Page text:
Written by Guest Blogger Amy W.
I’m still deeply embroiled in Partnerships and moving slowly. No rush, I keep telling myself. Better to learn it slowly and deeply, than quickly and shallowly. With that in mind, I have adopted a technique that served me well when studying for Part 1 of the EA Exam, which I call “Fill-in-the-blank sheets”. This is a study tool that helps me memorize pesky little details like the tax rate for built-in-gains (35%), the excise tax for lobbying limits for tax-exempt entities (25%), the rollover penalty for SIMPLE funds (25% for 2 years and then 10%), and so on, ad infinitum. There was a ton of this sort of memorization for Part 1, and guess what? It doesn’t get any easier in Part 2.
The fill-in-the-blank sheets have sentences with blanks that I write in. For example, a fill-in-the-blank sentence might read: ”To avoid a distribution penalty, a loan from a Keogh plan must be the lesser of ____% or $____.” Or “No self-employment tax on distributions to ________ partners.” Of course, this can be done with flash cards, BUT the actual writing of the numbers helps memorization. There is even a muscle memory effect; I was able to sit at the Prometric computer and my hand would automatically write out the number I was looking for.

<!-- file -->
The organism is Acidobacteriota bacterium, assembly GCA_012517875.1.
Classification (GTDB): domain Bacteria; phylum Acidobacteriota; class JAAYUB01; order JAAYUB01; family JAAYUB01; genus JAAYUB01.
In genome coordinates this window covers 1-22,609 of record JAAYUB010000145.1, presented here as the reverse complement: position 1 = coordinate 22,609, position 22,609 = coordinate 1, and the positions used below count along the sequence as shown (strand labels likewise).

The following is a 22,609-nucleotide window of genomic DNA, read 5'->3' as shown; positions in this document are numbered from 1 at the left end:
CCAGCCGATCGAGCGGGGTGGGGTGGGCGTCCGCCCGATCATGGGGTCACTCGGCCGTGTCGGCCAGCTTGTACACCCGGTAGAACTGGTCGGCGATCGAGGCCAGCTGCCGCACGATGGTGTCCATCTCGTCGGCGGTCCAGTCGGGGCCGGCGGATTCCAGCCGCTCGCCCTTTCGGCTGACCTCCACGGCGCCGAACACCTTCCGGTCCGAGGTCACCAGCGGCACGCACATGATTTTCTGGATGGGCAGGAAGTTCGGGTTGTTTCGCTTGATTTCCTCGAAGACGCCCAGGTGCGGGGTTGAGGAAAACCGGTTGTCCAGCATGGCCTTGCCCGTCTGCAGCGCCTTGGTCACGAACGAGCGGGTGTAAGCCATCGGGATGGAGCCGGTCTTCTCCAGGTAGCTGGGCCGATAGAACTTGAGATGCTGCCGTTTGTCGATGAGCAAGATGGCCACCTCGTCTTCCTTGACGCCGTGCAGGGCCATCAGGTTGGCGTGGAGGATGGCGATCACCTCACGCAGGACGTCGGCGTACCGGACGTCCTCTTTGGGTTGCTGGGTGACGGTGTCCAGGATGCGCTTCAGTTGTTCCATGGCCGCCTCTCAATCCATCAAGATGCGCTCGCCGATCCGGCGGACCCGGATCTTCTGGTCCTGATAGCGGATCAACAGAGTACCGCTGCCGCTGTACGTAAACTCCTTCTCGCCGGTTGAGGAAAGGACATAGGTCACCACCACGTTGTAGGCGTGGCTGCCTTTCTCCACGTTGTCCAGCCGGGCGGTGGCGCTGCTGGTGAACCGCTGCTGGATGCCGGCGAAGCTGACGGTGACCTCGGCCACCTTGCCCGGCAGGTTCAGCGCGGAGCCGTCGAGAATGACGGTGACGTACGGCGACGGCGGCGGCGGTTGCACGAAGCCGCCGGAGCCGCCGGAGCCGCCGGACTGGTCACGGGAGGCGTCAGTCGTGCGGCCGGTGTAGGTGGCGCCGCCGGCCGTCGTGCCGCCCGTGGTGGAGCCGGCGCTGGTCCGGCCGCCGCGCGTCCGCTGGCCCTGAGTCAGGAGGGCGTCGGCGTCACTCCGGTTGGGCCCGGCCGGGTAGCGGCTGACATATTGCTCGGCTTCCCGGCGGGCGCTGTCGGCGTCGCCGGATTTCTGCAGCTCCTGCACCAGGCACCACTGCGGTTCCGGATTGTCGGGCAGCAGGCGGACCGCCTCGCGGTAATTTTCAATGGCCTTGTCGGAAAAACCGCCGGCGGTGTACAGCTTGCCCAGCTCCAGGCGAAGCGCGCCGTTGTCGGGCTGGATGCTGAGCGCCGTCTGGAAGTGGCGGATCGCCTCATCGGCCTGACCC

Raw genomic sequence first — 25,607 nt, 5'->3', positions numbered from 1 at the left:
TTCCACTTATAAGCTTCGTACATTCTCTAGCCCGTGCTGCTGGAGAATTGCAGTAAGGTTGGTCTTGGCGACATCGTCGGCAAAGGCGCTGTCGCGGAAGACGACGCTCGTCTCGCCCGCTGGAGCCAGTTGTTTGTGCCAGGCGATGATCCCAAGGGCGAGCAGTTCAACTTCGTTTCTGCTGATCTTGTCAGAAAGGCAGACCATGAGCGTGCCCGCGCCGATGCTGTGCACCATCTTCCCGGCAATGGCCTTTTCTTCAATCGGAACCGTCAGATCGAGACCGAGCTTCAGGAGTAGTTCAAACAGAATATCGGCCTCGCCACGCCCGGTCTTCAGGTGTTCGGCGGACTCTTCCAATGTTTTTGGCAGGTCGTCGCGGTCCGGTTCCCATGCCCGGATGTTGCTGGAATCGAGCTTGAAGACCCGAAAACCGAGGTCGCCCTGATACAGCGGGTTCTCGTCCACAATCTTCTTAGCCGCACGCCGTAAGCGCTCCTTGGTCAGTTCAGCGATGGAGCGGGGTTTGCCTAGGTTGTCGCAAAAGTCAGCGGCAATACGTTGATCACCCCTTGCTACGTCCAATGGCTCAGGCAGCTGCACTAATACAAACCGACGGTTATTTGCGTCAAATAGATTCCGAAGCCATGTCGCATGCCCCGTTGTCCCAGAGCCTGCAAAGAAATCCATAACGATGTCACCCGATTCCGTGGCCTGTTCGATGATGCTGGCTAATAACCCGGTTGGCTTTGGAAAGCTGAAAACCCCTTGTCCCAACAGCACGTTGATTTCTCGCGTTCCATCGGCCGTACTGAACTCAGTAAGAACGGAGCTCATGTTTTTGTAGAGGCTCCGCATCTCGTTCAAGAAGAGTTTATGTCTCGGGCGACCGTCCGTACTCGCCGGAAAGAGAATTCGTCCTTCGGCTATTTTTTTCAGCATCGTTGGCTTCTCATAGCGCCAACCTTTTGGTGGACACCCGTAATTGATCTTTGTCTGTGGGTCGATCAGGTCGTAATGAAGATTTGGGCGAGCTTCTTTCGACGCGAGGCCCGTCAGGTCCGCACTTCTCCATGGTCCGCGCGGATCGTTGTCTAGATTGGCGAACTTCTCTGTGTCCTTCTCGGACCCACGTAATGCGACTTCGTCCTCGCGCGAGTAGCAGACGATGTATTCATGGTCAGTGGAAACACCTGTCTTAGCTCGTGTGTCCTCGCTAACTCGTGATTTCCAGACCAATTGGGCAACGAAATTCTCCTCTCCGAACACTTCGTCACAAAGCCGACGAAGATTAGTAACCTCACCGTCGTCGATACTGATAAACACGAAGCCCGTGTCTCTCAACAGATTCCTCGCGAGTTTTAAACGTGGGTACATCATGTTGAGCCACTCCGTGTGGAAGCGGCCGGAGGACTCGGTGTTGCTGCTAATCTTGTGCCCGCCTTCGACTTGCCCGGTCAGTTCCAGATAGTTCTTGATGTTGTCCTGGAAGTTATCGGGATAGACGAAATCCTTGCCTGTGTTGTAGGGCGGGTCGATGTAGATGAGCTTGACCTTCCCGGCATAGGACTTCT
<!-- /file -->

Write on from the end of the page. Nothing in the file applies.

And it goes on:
It’s time consuming to create and go through these sheets, particularly at this point when it feels like I’ll never master all of the details. But I know from prior experience that this valuable study technique will serve me well if I just stick with it. So I take a deep breath every morning and fill in the blanks, forgiving myself when I still can’t remember, applauding when I finally get it right, and looking always to the goal of getting control over the material. Happy studies, everyone!